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Old 08-26-2013, 11:48 AM
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Originally Posted by cryofix
A little about my driving, I am not a pro, but I am not a hack, I finish mostly top 5 in the A's and can run a 6 min qualifier with minimal mistakes.

I was an early adopter of this buggy, and since I have been driving it over 1 year of outdoor use in the northeast I have broken:

6-7 front arms, Max 3 were my fault (still using normal not HD, normal have been better in warmer weather)
4 sets of servo gears (due to saver spring) Savox 2274 SG and loosening the spring has stopped this.
3 shock shafts, one resulted in the loss of a Kyosho orange spring (normal jump, normal landing)
2 dogbones The most recent was Yesterday
Inner motor mount had to be replaced, even with loctite the bottom screw would back out, and allow the motor to angle, loosening the pinion gear and driving it back into the motor mount block.

Before I could figure out what was up with the motor mount I had some over current situations where the motor was drawing so hard it was de-soldering my deans connections

While I am not meticulous about maintenance, these items are all tough if not impossible to diagnose, prior to a race.

I also have a first run SCT410 that lends to the frustrations, especially a double DNF...
Wow, that does suck. I had a first run eb48 as well and in all the time of running it I have only broken one shock end (head on collision with another buggy in the wrong lane), cracked a rear diff case ( bad wing landing with no rear chassis brace (I always run a rear chassis brace now and have never had another issue), and one bent wing mount.(same bad wing landing crash).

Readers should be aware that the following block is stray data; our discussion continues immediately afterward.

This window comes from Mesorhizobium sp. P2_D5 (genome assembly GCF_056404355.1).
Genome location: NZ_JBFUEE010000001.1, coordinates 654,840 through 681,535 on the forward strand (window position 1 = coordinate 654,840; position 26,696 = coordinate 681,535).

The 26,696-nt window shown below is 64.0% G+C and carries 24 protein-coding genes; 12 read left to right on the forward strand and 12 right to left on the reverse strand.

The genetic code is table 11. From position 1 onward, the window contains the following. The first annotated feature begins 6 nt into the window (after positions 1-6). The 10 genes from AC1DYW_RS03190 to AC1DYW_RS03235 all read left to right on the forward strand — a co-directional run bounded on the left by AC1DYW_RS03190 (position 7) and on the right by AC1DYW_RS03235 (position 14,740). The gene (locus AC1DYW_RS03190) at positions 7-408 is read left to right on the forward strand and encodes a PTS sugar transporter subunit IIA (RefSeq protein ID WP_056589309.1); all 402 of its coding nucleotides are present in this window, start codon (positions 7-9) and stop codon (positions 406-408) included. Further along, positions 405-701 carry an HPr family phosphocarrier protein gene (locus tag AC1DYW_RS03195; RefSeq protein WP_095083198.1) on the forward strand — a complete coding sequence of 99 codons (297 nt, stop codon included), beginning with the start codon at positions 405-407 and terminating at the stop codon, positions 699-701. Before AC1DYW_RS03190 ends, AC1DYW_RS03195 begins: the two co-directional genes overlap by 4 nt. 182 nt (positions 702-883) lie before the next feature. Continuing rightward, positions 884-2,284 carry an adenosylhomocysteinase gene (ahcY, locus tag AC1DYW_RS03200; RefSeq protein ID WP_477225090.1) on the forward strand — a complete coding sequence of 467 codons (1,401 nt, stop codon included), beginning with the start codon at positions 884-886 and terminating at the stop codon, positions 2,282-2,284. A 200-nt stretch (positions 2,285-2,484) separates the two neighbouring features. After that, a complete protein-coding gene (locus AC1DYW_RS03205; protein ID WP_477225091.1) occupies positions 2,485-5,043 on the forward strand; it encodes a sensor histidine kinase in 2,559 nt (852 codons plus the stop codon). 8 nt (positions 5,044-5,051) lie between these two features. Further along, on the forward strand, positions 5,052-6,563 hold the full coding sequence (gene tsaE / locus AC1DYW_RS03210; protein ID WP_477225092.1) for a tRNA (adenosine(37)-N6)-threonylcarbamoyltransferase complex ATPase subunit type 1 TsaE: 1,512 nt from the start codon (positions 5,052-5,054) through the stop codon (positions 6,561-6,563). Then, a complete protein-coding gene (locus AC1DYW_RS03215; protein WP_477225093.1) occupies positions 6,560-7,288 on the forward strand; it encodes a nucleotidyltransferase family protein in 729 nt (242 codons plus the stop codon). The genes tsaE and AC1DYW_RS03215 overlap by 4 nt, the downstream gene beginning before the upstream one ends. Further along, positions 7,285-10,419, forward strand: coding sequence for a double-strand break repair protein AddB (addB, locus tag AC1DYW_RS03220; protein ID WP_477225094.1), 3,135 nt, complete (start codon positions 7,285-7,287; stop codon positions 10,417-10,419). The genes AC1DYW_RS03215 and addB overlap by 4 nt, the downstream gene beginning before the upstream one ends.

Other than that it was rock solid.

I recently sold it and am getting a .2 now just cuz I like to waste money and like having the latest and greatest.

On the SCT410 the only thing broken on it since I got it was the rear arm front hing pin mount. (plastic one). Other than that its been solid. Again, it is a first run kit.

Sounds like we are about the same skill level of driver. I can find the podium at typical club races, but at a big race just try to find my way into the top 25%.
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Old 08-26-2013, 11:51 AM
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Originally Posted by cryofix
A little about my driving, I am not a pro, but I am not a hack, I finish mostly top 5 in the A's and can run a 6 min qualifier with minimal mistakes.

I was an early adopter of this buggy, and since I have been driving it over 1 year of outdoor use in the northeast I have broken:

6-7 front arms, Max 3 were my fault (still using normal not HD, normal have been better in warmer weather)
4 sets of servo gears (due to saver spring) Savox 2274 SG and loosening the spring has stopped this.